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Warm Audio WA87

Just launched at AES 2016...would be interesting to see how it compares to the real thing.

Comments

pcrecord Tue, 10/04/2016 - 09:17

Interesting. But I keep wondering if those old designs and sounds are the best choices for recording today.
Keep in mind I'm referring to the purpose in which they were invented and I'm talking of large mixer and tape.
Since most of us don't have those anymore and that the converters are more precise than ever.. would a classic U87 still fit.. or a 414 ? will they be a bit too hyped in the HF since tape was demanding for more HF in the signal chain..

How about a new mic designed for DAW recording ?

Kurt Foster Tue, 10/04/2016 - 09:57

have you ever used a U 87? i would hardly call them hyped in any area. they are one of the flattest mics around . very neutral sounding. not at all like any AKG which are hyped in the high end. also many of those classic designs were created before tape and big consoles came into fashion. they weren't made to sound like they did because of that.

Sean G Tue, 10/04/2016 - 14:35

It was interesting to hear how Warm Audio have kept the price low on these, I would say they followed the same principle in regards to their WA-76's, EQP-WA's and WA2-A's where the pricepoint is lower due to lower margins and higher production runs.

It would be good to hear a comparison between this and a real U87. I don't expect it to sound exactly the same, although from the video it is stated that the signature is very close. ....then again I'm sure not every genuine U87 sounds exactly the same as another genuine U87 anyway.

I'm sure as soon as they hit the market come November there will be video comparisons soon after.

There are so many options today from manufacturers that IMO we are a little spoiled for choice.

Sean G Tue, 10/04/2016 - 17:12

Kurt Foster, post: 441881, member: 7836 wrote: i would bet the farm the capsules are of Asian origin. those kind of savings have to be from cheaper labor.

@Kurt Foster I have sent Warm Audio a message via their Facebook page asking where the capsule is made...as soon as they reply I'll post their response.

I am interested to know too now you bring it up. ;)

Sean G Wed, 10/05/2016 - 17:01

Warm Audio have replied overnight to my query regarding where the capsules are made.

Chad D Kelly from Warm Audio posted this response.

"Sean, we worked with a capsule developer based out of an Australian office as well as consulted with a couple other gurus to develop a line of replica capsules that are true to the period. quality brass, and NOS Japanese PET film (mylar). they are assembled in a small shop in Asia but definitely not your typical 'mass produced' capsule. They cost multiples of what most people in the industry are paying for 'chinese' capsules, plus they are made to our exact specs." Chad-Warm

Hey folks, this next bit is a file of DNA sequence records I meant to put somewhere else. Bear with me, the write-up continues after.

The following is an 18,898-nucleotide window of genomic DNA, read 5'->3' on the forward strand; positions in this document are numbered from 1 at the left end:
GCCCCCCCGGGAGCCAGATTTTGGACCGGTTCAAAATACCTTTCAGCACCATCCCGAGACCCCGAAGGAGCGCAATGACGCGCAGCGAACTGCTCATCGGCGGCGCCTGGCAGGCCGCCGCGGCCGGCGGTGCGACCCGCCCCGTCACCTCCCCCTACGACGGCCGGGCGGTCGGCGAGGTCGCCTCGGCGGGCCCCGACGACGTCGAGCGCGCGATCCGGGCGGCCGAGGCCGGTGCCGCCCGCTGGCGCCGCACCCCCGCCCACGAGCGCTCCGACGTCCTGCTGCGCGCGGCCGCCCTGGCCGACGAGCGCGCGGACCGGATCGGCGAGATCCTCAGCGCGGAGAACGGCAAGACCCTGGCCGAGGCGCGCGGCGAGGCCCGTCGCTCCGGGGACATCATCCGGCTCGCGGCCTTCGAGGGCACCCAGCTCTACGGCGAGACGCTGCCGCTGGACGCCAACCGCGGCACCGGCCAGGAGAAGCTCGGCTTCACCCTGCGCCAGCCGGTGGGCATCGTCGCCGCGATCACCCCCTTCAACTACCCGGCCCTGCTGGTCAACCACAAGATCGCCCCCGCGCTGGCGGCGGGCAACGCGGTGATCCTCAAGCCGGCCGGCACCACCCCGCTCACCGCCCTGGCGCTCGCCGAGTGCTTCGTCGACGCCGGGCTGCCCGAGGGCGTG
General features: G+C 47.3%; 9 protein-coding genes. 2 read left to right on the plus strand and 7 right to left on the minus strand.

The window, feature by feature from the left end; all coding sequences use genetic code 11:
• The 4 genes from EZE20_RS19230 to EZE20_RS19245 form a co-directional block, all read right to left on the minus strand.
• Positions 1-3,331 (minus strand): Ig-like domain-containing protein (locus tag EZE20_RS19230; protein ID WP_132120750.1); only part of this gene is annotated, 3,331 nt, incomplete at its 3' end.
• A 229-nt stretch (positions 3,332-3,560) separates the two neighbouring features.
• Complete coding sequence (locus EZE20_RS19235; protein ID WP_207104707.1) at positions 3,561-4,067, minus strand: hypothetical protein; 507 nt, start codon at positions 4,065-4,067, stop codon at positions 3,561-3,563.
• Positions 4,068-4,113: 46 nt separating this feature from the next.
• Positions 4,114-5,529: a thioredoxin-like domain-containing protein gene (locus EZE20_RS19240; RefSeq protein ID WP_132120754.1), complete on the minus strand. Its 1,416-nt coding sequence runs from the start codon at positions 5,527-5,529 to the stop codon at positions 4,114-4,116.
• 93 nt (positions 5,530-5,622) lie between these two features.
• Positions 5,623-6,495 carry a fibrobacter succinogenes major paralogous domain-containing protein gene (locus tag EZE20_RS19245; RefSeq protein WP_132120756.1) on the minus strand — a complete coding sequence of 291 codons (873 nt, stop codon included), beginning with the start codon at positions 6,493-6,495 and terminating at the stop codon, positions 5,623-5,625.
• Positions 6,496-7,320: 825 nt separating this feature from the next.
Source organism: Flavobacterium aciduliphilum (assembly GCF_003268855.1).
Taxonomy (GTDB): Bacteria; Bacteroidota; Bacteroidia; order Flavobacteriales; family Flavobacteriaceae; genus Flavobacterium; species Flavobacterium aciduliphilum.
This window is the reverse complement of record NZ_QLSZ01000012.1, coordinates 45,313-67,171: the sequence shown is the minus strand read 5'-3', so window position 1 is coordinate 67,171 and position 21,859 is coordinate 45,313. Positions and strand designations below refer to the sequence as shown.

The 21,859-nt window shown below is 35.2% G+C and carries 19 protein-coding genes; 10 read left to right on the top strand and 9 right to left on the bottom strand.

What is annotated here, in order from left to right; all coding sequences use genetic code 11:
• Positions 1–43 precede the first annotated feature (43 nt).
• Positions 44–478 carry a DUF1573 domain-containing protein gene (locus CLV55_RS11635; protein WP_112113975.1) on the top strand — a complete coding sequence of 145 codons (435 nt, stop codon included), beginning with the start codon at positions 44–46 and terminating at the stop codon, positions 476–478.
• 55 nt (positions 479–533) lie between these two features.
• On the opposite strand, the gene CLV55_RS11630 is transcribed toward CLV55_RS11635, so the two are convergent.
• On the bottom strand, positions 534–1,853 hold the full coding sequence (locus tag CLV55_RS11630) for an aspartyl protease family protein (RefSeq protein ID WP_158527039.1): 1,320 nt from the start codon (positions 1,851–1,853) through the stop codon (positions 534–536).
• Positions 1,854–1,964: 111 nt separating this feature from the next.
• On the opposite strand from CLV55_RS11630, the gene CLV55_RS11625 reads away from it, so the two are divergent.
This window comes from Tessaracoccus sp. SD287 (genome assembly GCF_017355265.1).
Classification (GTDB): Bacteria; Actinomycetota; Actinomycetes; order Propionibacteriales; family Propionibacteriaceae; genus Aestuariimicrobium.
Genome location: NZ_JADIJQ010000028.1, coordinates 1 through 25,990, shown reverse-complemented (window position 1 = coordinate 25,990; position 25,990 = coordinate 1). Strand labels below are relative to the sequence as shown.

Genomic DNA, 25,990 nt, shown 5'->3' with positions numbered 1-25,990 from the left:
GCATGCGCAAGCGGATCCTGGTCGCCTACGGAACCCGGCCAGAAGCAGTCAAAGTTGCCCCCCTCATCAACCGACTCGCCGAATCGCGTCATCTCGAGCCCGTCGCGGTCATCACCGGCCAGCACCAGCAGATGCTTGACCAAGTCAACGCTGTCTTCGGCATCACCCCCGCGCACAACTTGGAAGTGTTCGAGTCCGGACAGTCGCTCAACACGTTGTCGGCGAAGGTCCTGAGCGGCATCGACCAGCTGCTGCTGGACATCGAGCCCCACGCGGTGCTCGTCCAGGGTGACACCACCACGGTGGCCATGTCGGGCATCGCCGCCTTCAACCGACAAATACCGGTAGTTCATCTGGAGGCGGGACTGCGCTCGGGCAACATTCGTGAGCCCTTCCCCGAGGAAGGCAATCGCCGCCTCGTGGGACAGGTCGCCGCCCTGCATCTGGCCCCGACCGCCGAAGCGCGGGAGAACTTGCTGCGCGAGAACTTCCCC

I wonder if the developer from Australia they refer to is Rode?...maybe they consulted with Warm to develop the capsule design and manufacture.

audiokid Wed, 10/05/2016 - 17:06

Sean G, post: 441896, member: 49362 wrote: I wonder if the developer from Australia they refer to is Rode?...maybe they consulted with Warm to develop the capsule design and manufacture.

If not, they should be. To my understanding, RODE is the most advanced audio engineering/ microphone manufacturing plant in the world now.

I've heard RODE is making mics and related components for other company now.
Kudo's to RODE.

audiokid Wed, 10/05/2016 - 18:12

Kurt Foster, post: 441901, member: 7836 wrote: if they sound anywhere near like a U 87 they're a good deal.

Not sure if you are referring to the K2? But I sold the U87 after comparing it to many of the other mics here. The U87 was nice but far from what I expected for a $2500 mic. Once the USD hit $125 CDN, I sold it to get a Bricasti. Good trade.

Another alternative might be Mojave 200 and 300 sounds just as good.
http://recording.org/threads/neumann-u87-alternatives.53445/

audiokid Wed, 10/05/2016 - 18:19

thatjeffguy, post: 394554, member: 38103 wrote: I own a U87 but find it a bit crisp on some sources. My most used mics are my pair of Royer R-121 ribbons and my pair of Charter Oak M900T small diaphragm tube condensers.
But since the OP is inquiring about vocal recording, a good mic to consider is the Mojave MA-200 large diaphragm tube condenser. I use it frequently on vocals, both male and female, with great rersults. It is warm, clear and balanced, and designed/built by David Royer.

Jeff

audiokid, post: 394564, member: 1 wrote: I agree with Jeff!

I have a U87 ai and a Mojave MA 200, and [[url=http://[/URL]="http://mojaveaudio…"]MA 300[/]="http://mojaveaudio…"]MA 300[/]. These are a great suggestion indeed. MA-300 is more versatile. I have done mild comparisons and personally I wouldn't miss the U87 much. In fact, I have been considering selling it for a year already. I like it though because it is an impressive brand and it also sounds great too! The Neumann name ya know, which is worth something too.
I also have G.A.S.

The Rode K2 is another contender.

Ribbons rocks.

pcrecord, post: 441866, member: 46460 wrote: Interesting. But I keep wondering if those old designs and sounds are the best choices for recording today.